Christo (1935–2020) and Jeanne-Claude (1935–2009) are remembered worldwide for wrapping landmarks in brightly coloured fabrics. As a new exhibition opens at Centre Pompidou, Paris, Aesthetica explores five of the duo’s groundbreaking temporary installations.
“All these projects have this strong dimension of missing, of self-effacement,” said Christo. “They will go away, like our childhood, our life. They create a tremendous intensity when they are there for a few days.”
“The mastaba is an extraordinary form… It’s a movement, a burst of strength… It is, above all, the result of a balance of forces.” The London Mastaba was the final outdoor project to be completed in Christo’s lifetime. Made from over 7,500 colourful stacked barrels, the piece floated on the Serpentine Lake within Hyde Park for three months in 2018. The geometric shape takes inspiration from ancient mastabas, which originate from the first urban civilisations of Mesopotamia.
It can now be experienced in VR with Acute Art.
In 2016, Italy’s Lake Iseo was transformed by ribbons of shimmering yellow fabric. For just over two weeks, members of the public could cross the bright, three-kilometre long walkways to reach the island of San Paolo. “Those who experienced The Floating Piers felt like they were walking on water – or perhaps the back of a whale,” Christo explained. “The light and water transformed the bright yellow fabric to shades of red and gold throughout the sixteen days.”
Wrapped Reichstag took 24 years to complete. During the 1970s, 1980s and 1990s, the proposal was rejected three times – due to political tensions and the site’s historic position as the seat of the German parliament. In 1995, it was covered in 100,000 square meters of silver fabric, tied by over 15 kilometers of blue ropes. Millions of visitors traveled to see the work, which combining an original approach to art-making with the memory of draperies from the classical past.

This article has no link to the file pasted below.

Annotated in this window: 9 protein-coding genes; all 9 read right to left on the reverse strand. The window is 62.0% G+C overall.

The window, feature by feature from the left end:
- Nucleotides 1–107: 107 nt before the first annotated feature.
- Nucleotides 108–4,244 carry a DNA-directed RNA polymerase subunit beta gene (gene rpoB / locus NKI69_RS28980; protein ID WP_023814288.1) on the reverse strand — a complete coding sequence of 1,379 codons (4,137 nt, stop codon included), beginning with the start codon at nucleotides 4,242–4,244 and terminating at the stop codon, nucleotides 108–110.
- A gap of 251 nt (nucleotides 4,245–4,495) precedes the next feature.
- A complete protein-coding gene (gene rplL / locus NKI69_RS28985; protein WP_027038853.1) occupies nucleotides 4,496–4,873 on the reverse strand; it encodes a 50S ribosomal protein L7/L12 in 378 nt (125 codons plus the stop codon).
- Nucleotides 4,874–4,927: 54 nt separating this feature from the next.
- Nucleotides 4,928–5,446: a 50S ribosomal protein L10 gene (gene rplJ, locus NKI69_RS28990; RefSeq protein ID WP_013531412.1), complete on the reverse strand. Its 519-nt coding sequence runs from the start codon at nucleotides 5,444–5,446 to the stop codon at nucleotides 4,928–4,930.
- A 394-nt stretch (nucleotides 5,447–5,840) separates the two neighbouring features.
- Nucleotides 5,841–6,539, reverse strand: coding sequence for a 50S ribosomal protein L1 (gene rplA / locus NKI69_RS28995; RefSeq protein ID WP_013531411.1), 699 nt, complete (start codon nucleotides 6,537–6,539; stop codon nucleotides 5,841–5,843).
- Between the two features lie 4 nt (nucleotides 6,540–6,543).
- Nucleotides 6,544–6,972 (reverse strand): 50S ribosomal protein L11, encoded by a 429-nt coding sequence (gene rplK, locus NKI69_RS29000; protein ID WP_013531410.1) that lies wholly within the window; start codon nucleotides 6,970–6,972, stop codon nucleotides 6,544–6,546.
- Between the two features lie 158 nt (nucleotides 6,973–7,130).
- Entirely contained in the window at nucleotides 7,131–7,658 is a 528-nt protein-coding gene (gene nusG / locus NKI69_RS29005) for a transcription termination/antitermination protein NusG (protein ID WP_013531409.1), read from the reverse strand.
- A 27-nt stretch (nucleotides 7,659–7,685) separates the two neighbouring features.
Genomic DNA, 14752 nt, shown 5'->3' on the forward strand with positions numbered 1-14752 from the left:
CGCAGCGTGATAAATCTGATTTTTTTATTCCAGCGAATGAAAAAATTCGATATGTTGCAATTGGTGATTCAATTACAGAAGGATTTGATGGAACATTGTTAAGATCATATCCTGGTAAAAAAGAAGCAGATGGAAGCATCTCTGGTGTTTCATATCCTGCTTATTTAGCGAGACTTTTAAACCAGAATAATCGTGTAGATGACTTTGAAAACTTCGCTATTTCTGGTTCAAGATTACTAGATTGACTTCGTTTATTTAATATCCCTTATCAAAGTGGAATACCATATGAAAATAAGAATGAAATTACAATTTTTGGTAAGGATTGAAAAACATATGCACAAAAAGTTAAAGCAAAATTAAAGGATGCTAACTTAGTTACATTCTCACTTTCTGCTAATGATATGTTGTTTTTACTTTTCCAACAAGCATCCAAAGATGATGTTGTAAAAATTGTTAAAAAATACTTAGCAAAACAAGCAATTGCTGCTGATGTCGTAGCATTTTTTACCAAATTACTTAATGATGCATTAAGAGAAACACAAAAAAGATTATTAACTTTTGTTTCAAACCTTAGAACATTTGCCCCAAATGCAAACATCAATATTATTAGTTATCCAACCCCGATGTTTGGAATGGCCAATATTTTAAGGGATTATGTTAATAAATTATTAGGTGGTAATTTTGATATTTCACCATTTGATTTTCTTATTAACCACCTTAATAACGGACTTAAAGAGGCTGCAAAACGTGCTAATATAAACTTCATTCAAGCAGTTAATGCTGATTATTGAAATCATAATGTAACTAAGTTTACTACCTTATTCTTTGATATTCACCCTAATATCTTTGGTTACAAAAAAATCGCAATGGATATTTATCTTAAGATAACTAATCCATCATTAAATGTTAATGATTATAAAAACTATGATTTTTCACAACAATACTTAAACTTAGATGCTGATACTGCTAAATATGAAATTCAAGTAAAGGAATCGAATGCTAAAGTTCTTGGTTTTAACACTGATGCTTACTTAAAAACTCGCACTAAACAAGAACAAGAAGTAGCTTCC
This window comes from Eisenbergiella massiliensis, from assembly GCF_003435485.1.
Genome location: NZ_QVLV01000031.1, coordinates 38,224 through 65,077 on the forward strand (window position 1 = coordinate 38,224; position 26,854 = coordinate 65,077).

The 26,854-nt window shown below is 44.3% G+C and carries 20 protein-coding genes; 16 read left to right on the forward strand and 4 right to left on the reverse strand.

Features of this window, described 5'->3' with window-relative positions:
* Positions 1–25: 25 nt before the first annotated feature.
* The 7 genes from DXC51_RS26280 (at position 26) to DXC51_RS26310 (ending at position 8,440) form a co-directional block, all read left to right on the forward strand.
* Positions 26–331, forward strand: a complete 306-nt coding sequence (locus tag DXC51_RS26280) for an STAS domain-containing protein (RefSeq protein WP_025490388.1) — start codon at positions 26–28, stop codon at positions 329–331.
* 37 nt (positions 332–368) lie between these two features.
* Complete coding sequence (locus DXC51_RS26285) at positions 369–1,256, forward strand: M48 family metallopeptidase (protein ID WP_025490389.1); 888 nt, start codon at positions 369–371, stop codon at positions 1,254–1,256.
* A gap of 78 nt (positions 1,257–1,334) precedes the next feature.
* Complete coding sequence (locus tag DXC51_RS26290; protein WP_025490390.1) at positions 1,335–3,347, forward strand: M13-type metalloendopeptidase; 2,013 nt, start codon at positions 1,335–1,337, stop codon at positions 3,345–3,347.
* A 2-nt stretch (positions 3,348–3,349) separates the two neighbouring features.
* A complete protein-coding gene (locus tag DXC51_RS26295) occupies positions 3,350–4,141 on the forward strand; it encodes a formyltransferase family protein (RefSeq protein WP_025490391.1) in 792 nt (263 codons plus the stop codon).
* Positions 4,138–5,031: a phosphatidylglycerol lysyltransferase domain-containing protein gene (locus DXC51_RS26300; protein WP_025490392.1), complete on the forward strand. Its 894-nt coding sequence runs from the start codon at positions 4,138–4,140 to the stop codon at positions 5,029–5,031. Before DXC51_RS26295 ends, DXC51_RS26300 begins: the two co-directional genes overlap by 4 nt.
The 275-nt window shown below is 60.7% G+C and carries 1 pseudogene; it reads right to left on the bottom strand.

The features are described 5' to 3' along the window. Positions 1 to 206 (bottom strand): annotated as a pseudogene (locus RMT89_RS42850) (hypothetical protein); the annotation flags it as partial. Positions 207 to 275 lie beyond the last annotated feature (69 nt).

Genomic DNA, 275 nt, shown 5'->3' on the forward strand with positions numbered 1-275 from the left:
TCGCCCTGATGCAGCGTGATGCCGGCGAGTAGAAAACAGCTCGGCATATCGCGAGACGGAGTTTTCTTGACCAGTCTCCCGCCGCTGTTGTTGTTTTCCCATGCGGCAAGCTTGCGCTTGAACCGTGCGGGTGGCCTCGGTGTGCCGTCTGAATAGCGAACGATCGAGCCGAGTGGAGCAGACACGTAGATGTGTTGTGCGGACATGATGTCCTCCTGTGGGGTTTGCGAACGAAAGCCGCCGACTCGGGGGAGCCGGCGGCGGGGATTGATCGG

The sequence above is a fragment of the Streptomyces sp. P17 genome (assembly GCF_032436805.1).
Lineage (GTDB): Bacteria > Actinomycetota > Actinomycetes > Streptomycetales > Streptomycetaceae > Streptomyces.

The Pont Neuf is the oldest bridge in Paris, completed in 1606 during the reign of Henry IV. Christo and Jeanne-Claude’s project draws on its rich history of building, demolition and rebuilding. Wrapped began in 1975 and was realised in 1985, cloaking the the structure with 450,000 square feet of golden fabric. For two weeks, its shimmering tones were reflected in the River Seine, adding a new sculptural dimension to the 300-year-old landmark.
This work is at the heart of Centre Pompidou’s show, which traces its history alongside the duo’s wider “Parisian period.”
In 1983, eleven of the islands in Miami’s Biscayne Bay were clothed in bright pink fabric. The luminous colour was chosen to complement the region’s lush tropical vegetation, whilst bouncing off the bright blue sky and ocean. These structures could be accessed by land, water and air over a period of two weeks, highlighting the various ways in which local residents habitually explore the area. 430 people were involved in setting up the installation.
Christo and Jeanne-Claude: Paris! is at Centre Pompidou until 19 October. Find out more here.
Lead image: Surrounded Islands, Biscayne Bay, Greater Miami, Florida (1980-83) Photo: Wolfgang Volz
1. Christo and Jeanne-Claude, The London Mastaba, Serpentine Lake, Hyde Park, 2016-18 Photo: Wolfgang Volz © 2018 Christo
2. The Floating Piers, Lake Iseo, Italy (2014-16) Photo: Wolfgang Volz
3. Wrapped Reichstag, Berlin (1971-95) Photo: Wolfgang Volz
4. Christo and Jeanne-Claude, The Pont Neuf Wrapped (1975–85), Paris. Photo by Wolfgang Volz, ©1985 Christo.
5. The Pont-Neuf Wrapped (1975–85), Christo and Jeanne-Claude. Photo: © Wolfgang Volz; © Christo
6. Surrounded Islands, Biscayne Bay, Greater Miami, Florida (1980-83) Photo: Wolfgang Volz
Posted on 20 July 2020